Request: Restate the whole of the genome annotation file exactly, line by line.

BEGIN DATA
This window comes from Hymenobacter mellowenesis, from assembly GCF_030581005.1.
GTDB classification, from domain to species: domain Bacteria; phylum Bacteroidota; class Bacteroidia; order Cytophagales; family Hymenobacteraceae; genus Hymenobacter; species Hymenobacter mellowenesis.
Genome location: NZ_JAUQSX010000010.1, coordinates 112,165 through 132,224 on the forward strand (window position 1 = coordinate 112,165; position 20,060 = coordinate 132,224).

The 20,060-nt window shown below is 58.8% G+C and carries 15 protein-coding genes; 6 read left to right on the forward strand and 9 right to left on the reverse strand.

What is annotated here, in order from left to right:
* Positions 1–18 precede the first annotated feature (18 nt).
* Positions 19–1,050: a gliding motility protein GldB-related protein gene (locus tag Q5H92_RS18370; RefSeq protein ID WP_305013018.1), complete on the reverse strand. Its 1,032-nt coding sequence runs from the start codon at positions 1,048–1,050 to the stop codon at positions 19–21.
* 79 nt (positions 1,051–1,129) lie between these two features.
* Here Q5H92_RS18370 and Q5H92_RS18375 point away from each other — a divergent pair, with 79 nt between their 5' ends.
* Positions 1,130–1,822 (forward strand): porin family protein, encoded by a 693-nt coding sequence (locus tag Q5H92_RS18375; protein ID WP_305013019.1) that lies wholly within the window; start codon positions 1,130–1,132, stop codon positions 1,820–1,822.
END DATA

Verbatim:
This window comes from Hymenobacter mellowenesis, from assembly GCF_030581005.1.
GTDB classification, from domain to species: domain Bacteria; phylum Bacteroidota; class Bacteroidia; order Cytophagales; family Hymenobacteraceae; genus Hymenobacter; species Hymenobacter mellowenesis.
Genome location: NZ_JAUQSX010000010.1, coordinates 112,165 through 132,224 on the forward strand (window position 1 = coordinate 112,165; position 20,060 = coordinate 132,224).

The 20,060-nt window shown below is 58.8% G+C and carries 15 protein-coding genes; 6 read left to right on the forward strand and 9 right to left on the reverse strand.

What is annotated here, in order from left to right:
* Positions 1–18 precede the first annotated feature (18 nt).
* Positions 19–1,050: a gliding motility protein GldB-related protein gene (locus tag Q5H92_RS18370; RefSeq protein ID WP_305013018.1), complete on the reverse strand. Its 1,032-nt coding sequence runs from the start codon at positions 1,048–1,050 to the stop codon at positions 19–21.
* 79 nt (positions 1,051–1,129) lie between these two features.
* Here Q5H92_RS18370 and Q5H92_RS18375 point away from each other — a divergent pair, with 79 nt between their 5' ends.
* Positions 1,130–1,822 (forward strand): porin family protein, encoded by a 693-nt coding sequence (locus tag Q5H92_RS18375; protein ID WP_305013019.1) that lies wholly within the window; start codon positions 1,130–1,132, stop codon positions 1,820–1,822.